A Shared Affiliation
However, this is not just the story of a scientific publication. The five co-authors of this paper have a background that needs to be told. They come from diverse corners of the world, all united by their origins in developing countries and their participation in programs offered by the ICTP.
Humberto Cabrera, a native of Cuba, emerges as a pivotal figure in this story. A former senior Associate at ICTP from 2011 to 2017, he dedicated his efforts to maintaining an optics research program at ICTP, including providing support for ICTP's annual Winter Colleges on optics by directing the hands-on experimental sessions and the College itself in 2017. Today, he is a postdoctoral researcher in ICTP’s MLab, Science, Technology, and Innovation (STI) section.
Co-author Behnaz Abbasgholi-NA is a researcher hailing from Iran. Presently, she is a TRIL fellow at the NanoInnovation Laboratory of Elettra Sincrotrone Trieste. During her academic journey, she was enrolled in the ICTP’s Training and Research in Italian Laboratories (TRIL) programme in 2021, guided by Cabrera’s mentorship. The TRIL programme is a bridge between the Italian scientific sphere and developing countries.
Abdul Rahman, another co-author of this study, emerges as further evidence of this global collaboration. Hailing from Pakistan, he participated in ICTP’s TRIL programme in 2021, under Cabrera’s guidance. At ICTP's laboratories, Rahman found the opportunity to work on the experimental part of his PhD thesis. Presently, he is a postdoctoral fellow at the University of Szeged in Hungary.
Now we move on to India, where co-author Subhash Utadiya comes from. Pursuing his PhD at the Maharaja Sayajirao University of Baroda, he enriches his academic journey by joining ICTP’s Sandwich Training Educational Programme (STEP): he has the opportunity to study in his home country but has the financial support to visit ICTP. Utadiya has a co-advisor at ICTP, Humberto Cabrera, and a co-advisor at his home institution, Arun Anand.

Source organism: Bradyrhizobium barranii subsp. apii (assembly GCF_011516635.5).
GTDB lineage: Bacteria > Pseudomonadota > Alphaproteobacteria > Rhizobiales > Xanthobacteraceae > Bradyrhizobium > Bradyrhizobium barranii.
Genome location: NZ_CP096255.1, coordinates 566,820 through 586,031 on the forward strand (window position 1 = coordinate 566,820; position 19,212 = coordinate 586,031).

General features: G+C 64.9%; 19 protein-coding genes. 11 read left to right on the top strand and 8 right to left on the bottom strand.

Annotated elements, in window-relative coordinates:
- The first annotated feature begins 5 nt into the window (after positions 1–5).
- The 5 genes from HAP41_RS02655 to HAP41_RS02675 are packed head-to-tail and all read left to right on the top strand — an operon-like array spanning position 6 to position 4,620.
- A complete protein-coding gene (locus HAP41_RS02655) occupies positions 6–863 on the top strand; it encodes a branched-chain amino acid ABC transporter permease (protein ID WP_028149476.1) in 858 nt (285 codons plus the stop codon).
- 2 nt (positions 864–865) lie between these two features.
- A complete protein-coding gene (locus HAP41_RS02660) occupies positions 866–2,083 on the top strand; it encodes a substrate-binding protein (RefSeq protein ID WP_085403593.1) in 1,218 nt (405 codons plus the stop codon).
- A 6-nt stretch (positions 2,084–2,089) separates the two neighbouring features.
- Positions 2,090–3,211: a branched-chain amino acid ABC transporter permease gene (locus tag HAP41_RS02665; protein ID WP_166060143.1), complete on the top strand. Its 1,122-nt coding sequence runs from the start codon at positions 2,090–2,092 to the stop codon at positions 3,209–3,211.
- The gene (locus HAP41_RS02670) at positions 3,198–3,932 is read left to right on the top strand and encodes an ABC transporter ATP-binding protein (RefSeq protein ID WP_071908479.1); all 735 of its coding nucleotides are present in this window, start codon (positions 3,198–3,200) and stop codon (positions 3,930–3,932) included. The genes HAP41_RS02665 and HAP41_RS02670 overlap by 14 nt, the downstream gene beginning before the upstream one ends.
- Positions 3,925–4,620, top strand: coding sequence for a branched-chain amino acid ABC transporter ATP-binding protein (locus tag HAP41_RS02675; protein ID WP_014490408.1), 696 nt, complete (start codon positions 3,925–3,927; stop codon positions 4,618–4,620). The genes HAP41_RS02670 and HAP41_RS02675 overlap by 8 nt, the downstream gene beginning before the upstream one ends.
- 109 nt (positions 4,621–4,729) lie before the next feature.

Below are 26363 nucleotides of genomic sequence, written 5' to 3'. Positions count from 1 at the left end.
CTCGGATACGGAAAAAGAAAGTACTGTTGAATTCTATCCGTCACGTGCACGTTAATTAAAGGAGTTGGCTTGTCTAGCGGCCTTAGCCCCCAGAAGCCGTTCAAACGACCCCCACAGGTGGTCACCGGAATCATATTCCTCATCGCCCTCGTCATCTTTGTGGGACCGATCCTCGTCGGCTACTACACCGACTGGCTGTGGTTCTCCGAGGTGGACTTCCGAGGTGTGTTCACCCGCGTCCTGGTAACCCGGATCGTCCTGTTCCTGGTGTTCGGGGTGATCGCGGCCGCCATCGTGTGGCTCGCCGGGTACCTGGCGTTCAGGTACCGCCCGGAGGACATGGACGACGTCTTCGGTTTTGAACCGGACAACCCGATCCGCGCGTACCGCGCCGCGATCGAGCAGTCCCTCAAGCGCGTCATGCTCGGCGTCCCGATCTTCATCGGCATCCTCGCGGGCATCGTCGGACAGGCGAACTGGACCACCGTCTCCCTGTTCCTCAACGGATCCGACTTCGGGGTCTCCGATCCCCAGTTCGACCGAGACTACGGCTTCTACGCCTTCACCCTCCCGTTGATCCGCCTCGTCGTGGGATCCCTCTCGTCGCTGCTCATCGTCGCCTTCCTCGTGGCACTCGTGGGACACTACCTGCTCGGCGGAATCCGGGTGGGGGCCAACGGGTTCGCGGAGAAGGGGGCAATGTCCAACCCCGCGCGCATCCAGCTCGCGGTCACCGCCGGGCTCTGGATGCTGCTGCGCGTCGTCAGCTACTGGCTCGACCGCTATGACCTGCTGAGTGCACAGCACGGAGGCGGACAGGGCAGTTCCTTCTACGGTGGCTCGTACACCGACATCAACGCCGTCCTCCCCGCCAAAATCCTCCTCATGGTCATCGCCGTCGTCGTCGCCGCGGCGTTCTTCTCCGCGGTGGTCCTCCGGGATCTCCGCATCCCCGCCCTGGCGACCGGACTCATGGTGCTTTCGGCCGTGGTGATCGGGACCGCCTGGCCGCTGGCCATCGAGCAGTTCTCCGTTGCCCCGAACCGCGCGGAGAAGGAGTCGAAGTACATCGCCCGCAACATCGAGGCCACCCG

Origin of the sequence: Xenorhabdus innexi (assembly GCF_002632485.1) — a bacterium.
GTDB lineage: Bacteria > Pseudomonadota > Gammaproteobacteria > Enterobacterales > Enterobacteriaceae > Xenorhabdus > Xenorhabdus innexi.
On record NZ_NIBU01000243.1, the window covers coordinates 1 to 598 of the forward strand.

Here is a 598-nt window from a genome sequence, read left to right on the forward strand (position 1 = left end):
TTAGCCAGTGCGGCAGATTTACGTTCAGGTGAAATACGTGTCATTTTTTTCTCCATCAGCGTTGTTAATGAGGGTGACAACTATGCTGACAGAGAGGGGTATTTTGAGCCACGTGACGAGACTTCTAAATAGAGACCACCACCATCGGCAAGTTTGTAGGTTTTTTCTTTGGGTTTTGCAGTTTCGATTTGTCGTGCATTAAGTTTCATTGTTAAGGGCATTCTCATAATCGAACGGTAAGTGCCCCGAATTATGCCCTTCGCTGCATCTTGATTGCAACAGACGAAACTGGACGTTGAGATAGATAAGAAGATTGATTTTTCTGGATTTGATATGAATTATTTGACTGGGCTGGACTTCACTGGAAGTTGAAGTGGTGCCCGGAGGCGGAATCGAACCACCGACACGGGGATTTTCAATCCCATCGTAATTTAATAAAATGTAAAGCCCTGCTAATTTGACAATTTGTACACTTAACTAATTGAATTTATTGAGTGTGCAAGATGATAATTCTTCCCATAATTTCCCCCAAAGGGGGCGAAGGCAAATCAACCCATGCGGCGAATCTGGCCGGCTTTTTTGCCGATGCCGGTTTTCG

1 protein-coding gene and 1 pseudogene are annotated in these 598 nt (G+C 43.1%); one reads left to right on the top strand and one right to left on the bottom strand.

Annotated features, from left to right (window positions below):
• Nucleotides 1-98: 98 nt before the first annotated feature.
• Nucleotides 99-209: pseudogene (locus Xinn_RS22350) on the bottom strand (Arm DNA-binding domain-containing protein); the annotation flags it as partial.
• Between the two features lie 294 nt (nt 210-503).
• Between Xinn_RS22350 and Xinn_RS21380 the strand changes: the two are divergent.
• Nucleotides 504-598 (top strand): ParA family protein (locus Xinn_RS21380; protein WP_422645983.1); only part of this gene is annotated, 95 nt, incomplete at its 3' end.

Arun Anand is another co-author coming from India. He too engaged with ICTP’s TRIL programme and currently, he is a senior professor at Sardar Patel University, in India.
Finally, the last co-author is Masoomeh Dashtdar, an academic hailing from Iran. She was enrolled in the TRIL programme with Cabrera in 2022. Today, she is a professor at Shahid Beheshti University in Iran.
“We provide them the opportunity to be here and to develop their own ideas, supported by ICTP and importantly through a long-term partnership with SPIE, the International Society for Optics and Photonics, providing critical laboratory support through the joint Anchor Research in Optics Program. They can devise low-cost methods, as in this case. This way, they could return to their home countries and succeed in developing that specific technology there as well,” states Cabrera. “When they come back to their origin country, they come back with a higher level of knowledge. We are guiding the future of these people, giving them opportunities. This is the mission of ICTP.”
As Cabrera says, the mission of ICTP is to promote scientific collaboration and scientific development in developing countries, by providing advanced training, research opportunities, and exchange programs to scientists from around the world. These scientific papers, such as the one just published by these five authors, are indeed the tangible results of collaborations made possible by ICTP, a real bridge connecting advanced technology and developing countries.